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Founder’s History

History of Raiffeisen Banking Group

The history of Raiffeisen Group banks dates back to mid-19th century when the first cooperatives and loan societies appeared in order to support farmers in times of famine and economic difficulties.

Raiffeisen Group was founded by Friedrich Wilhelm Raiffeisen (1818-1888). As the mayor of a number of villages in the German province of Westerwald in the mid-19th century, he concentrated his efforts on helping farmers in their fight for survival, starting by establishing charitable cooperatives.

However, F. W. Raiffeisen soon realized that the Christian principles of charity were not effective enough and that organized mutual aid would be more beneficial in achieving his goal. In 1862 he founded the first banking cooperative in Anhausen (Germany), which became a prototype for Raiffeisen banks.

The first Raiffeisenbank opened in Austria in 1886 and ten years later the total number of banks in Austria exceeded 600.

Today Raiffeisen Banking Group is the most powerful banking group in Austria, with the country’s largest branch network and representing approximately one-quarter of the entire Austrian domestic banking business.

 

Raiffeisen’s Founder

When you help others, you help yourself.
F. W. Raiffeisen

Friedrich Wilhelm Raiffeisen was neither a hero nor a revolutionary, but practically every village or town in Austria has a square or street name after him. A bridge across the Rhine is named in his honor as well as a Raiffeisen museum in Weyerbusch. His name is associated with the organization he created to help people.

But that is today. Back in the second half of the 19th century, in the age of reform and the collapse of the old order, competition increased dramatically and farmers were badly in need of funds for development. However, no support was to be found; it wasn’t possible to count on help from the government, and given the high risk and administrative expenses, private lenders demanded high interest rates on small loans, exorbitant for farms.

Friedrich Raiffeisen knew firsthand about poverty. He was born on March 30, 1818 in the German province of Westphalia in the small town of Hamm to the family of a local farmer (the seventh of nine children). The boy’s godfather, a priest, helped him receive primary schooling in preparation for a military career. But in 1842 he fell seriously ill and his sense of vision worsened. He abandoned his military career and took a job in the Koblenz city administration. For his achievements, Friedrich Raiffeisen was appointed mayor of Weyerbusch and in 1845 married Emily Stork, the daughter of a Remagen pharmacist.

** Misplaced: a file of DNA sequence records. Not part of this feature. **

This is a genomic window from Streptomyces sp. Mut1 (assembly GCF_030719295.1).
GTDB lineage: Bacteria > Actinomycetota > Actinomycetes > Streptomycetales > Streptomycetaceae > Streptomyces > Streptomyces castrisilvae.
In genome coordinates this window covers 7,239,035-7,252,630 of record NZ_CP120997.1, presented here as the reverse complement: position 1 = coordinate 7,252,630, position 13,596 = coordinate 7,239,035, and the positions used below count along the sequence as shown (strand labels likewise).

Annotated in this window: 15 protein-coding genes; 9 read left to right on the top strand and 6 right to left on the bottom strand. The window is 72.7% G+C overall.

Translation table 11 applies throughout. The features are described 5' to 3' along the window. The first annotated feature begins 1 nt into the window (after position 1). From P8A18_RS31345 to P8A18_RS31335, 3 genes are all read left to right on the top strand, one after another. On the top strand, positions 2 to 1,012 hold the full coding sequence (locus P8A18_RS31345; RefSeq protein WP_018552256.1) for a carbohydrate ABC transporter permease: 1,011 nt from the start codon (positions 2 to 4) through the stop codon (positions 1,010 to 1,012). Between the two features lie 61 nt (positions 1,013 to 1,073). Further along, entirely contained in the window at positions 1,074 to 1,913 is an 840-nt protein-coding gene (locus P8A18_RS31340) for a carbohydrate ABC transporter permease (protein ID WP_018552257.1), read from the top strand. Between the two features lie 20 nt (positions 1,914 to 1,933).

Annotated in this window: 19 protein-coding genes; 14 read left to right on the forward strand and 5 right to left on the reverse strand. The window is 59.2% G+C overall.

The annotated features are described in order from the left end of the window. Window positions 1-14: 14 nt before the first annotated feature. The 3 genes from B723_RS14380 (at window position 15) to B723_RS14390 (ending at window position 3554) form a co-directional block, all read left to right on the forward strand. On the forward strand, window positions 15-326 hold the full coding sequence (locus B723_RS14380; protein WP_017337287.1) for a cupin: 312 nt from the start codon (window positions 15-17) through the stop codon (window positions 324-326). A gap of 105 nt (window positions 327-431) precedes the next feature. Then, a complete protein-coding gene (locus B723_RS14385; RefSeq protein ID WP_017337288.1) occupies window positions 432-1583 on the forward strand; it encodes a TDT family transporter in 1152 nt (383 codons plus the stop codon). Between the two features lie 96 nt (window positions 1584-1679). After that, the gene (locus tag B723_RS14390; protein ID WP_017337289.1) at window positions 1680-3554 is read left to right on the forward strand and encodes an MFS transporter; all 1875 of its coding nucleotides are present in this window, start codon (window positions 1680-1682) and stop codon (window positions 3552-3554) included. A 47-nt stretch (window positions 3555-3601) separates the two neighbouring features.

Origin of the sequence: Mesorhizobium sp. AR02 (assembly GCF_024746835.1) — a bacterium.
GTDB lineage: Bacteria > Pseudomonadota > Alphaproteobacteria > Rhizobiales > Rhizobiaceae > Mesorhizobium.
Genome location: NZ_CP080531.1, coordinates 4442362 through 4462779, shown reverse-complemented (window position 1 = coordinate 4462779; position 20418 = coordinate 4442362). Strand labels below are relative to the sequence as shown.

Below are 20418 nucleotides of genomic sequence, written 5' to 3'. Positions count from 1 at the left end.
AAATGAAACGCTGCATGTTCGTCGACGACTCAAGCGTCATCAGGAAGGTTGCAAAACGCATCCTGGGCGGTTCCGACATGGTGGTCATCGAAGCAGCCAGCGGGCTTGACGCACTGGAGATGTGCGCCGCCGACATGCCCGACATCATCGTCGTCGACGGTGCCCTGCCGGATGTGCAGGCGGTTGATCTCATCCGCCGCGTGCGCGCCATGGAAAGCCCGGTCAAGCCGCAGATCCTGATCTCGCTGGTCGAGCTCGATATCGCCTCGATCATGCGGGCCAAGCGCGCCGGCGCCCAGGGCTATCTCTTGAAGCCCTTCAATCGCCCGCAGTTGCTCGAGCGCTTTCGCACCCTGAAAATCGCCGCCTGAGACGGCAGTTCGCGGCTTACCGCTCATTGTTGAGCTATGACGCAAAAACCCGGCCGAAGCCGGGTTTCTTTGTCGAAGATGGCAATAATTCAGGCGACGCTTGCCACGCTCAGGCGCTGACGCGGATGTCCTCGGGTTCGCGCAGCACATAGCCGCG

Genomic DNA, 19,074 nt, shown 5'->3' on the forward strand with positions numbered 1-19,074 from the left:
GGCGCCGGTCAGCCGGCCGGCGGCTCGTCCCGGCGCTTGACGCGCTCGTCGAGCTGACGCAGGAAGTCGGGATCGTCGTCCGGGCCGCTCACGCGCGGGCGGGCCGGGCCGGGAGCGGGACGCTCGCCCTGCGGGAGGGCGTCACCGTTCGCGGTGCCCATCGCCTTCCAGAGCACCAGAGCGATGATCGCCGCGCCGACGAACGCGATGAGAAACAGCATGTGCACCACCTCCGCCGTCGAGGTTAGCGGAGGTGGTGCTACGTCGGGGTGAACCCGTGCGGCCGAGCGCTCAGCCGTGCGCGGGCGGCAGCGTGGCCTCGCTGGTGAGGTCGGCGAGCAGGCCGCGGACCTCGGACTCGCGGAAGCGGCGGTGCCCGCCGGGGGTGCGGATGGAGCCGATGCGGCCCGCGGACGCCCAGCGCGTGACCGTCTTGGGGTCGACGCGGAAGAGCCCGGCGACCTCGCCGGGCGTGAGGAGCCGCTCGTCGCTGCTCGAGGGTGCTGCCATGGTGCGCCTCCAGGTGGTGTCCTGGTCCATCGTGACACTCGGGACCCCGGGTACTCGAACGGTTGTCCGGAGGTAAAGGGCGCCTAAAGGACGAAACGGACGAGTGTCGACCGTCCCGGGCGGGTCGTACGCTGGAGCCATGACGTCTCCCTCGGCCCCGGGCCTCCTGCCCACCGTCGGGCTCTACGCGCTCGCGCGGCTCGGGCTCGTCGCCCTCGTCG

Like many other towns and villages in Central Europe, Weyerbusch lived in poverty. Farmers and craftsmen were short of money, and Raiffeisen understood their problems. He was aware of the various Utopian theories of those times but these were no more than pretty words. Raiffeisen’s relatives and friends were among the victims of the poverty and suffering, and he sought ways to help them.

In 1847 Raiffeisen began to use his modest means and donations from the wealthy to create loan societies to help his impoverished compatriots. It soon became obvious, however, that the organization intended to support its members could not succeed on the basis of charitable contributions alone. Raiffeisen believed that such a kind of organization should instead be based on the principle of mutual aid among its members, and this idea became the foundation of agricultural cooperatives: those in need must not rely on private donations or government support but must help themselves and others by creating unions and cooperatives which would also give them the opportunity to sell their products on more favorable terms and meet market competition. Raiffeisen founded the first credit union in 1846 providing banking services to its members, helping people consolidate their savings and granting loans to members on reasonable terms.

In 1872, in an attempt to reduce financial risks and improve the exchange of information, Raiffeisen united local unions into a regional cooperative credit union. A central office was opened in 1877.

Two crossed horse heads became Raiffeisen’s emblem; people attached this symbol to the attics of their houses and believed that it could protect them from misfortune.

When Raiffeisen died in 1888, there were 425 societies in Germany and about 120 in Austria founded by his efforts.

The system continued to develop, and in the 20th century Raiffeisen Group was founded, led by Raiffeisen Zentralbank Österreich. The group opened its first subsidiary banks in Central and Eastern Europe in the 1980s and now it is a leading financial group in the region. Raiffeisenbank has been working in Russia since 1996.

Friedrich Raiffeisen would surely be amazed by the current scale of his unpretentious undertakings. He just couldn’t ignore people’s suffering. And only few people know that he himself experienced many personal tragedies, including the death of two children and his beloved wife in 1863. At the age of 47 he was almost blind but continued managing his organizations with the help of his daughter Amalia, who became his personal secretary.

Friedrich Wilhelm Raiffeisen died on March 11, 1888 and was buried at the cemetery of Heddesdorf.